Update: With the Olympics beginning in real life today, and Olympic Games Tokyo 2020 included with this weekend's batch of Free Play Days titles, we're republishing this review to help you decide if you fancy trying it!
Original story: Whether you should consider picking up the official game of this year's (well, last year's) Olympics depends entirely on what you're looking for out of a game like this. Want a true-to-life, simulation-focused athletics showcase complete with realistic visuals and ten different versions of running events? Stay well away. Want something a bit more arcadey with a pick-up-and-play nature, while still retaining plenty of depth? Keep reading.
Olympic Games Tokyo 2020 isn't afraid to differ itself from predecessors like London 2012 and Beijing 2008 on Xbox 360, adopting a more cartoon-like style of presentation and varying up the events massively. The focus is primarily on traditional sports such as baseball, basketball, football, tennis, beach volleyball and even rugby sevens, and the trade-off is that events like the 200m and javelin throw are entirely absent. That's going to disappoint some people, but it also makes Tokyo 2020 stand out as a unique Olympics experience.
And the events are pretty enjoyable and well-designed for the most part. They can be deceptively simple on the surface, but games like football actually have a lot of advanced controls you can learn to master, and athletics events aren't just limited to pure button-bashing... although that is a factor. The downside is that, like most Olympics games, trying to cram a bunch of team-based sports into one title means some of them end up feeling a bit clunky, and the controls can occasionally be unresponsive in events like basketball.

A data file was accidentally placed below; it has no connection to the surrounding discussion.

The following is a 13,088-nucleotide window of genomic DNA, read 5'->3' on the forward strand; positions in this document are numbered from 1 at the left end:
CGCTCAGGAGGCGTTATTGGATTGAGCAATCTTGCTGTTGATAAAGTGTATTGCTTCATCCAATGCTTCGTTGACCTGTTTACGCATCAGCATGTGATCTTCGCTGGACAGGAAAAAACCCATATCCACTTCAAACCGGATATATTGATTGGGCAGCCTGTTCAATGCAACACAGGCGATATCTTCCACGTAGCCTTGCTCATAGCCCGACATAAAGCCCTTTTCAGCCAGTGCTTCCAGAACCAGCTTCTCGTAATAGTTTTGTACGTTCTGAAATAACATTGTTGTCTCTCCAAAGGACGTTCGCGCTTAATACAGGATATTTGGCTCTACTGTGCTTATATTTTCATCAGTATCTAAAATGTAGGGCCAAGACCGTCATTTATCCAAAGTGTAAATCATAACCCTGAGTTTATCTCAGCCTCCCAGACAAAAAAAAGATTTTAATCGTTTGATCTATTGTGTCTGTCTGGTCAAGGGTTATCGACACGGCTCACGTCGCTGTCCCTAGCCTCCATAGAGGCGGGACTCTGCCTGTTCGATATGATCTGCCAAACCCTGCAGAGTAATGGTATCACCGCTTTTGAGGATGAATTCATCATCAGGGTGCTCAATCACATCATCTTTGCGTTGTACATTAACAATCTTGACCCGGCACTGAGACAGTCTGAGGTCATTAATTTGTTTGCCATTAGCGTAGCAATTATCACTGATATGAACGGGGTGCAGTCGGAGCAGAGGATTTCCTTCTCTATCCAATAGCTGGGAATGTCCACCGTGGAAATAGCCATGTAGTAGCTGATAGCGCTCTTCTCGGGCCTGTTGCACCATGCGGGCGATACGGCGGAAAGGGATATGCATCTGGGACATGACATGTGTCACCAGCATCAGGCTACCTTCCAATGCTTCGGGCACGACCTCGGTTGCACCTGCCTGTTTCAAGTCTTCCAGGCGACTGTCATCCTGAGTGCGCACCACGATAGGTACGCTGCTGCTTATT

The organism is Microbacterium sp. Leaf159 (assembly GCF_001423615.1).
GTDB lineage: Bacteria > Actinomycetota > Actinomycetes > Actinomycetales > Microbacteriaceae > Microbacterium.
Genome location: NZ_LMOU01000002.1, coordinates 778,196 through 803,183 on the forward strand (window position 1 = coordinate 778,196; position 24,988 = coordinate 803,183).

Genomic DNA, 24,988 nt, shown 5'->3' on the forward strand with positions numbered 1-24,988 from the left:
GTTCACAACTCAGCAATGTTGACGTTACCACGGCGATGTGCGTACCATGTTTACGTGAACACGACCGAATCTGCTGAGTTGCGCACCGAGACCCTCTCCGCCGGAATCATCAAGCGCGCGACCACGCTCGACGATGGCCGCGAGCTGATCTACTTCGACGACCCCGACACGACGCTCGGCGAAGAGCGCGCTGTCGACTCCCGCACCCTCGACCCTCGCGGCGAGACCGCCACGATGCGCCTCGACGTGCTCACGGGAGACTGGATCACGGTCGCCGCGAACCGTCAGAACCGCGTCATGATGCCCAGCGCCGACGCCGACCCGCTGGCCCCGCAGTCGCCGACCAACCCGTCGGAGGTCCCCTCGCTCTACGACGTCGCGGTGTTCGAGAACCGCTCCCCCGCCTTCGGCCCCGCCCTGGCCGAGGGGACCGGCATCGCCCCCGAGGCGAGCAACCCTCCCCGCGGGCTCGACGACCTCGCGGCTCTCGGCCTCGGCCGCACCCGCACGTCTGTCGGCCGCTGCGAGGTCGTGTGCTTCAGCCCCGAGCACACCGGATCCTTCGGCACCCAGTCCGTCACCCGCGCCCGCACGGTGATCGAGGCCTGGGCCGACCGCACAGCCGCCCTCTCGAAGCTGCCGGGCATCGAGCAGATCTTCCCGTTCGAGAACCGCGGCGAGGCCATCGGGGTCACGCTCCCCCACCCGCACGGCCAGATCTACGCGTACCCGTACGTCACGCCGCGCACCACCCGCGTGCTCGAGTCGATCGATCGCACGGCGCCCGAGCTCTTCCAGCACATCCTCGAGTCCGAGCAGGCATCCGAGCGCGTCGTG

The presentation of the game is its strongest asset, featuring a fantastic recreation of the main athletics stadium and various other sports arenas and stadiums, while the characters themselves have a charming aesthetic to them. You can customise your characters with lots of different options as well (including a bizarre Sonic costume), and everything ultimately just feels very, very polished from a presentation standpoint.
Will you get bored of it after a while? Maybe. There's no campaign to speak of in Tokyo 2020, so instead you simply complete across three rounds of a sport, trying to win the Gold in the third round, and then rinse-and-repeat. You can also create your own medley of sports to play with a friend, practice with different rules and opponents, compete in quick matches online, and engage in a revolving schedule of ranked events every hour.
It's easy to see how a fan of past Olympics games could be put off by Tokyo 2020, but if you're willing to lean into its arcade tendencies, you can have a lot of fun with it. The games are enjoyable for the most part, the presentation is great, and there's enough depth to keep you playing longer than just a few rounds of each sport. It certainly won't be for everyone, but SEGA's willingness to be bold and divert away from the simulation-heavy focus of previous Olympics games makes Tokyo 2020 a refreshingly memorable competitor that deserves some attention.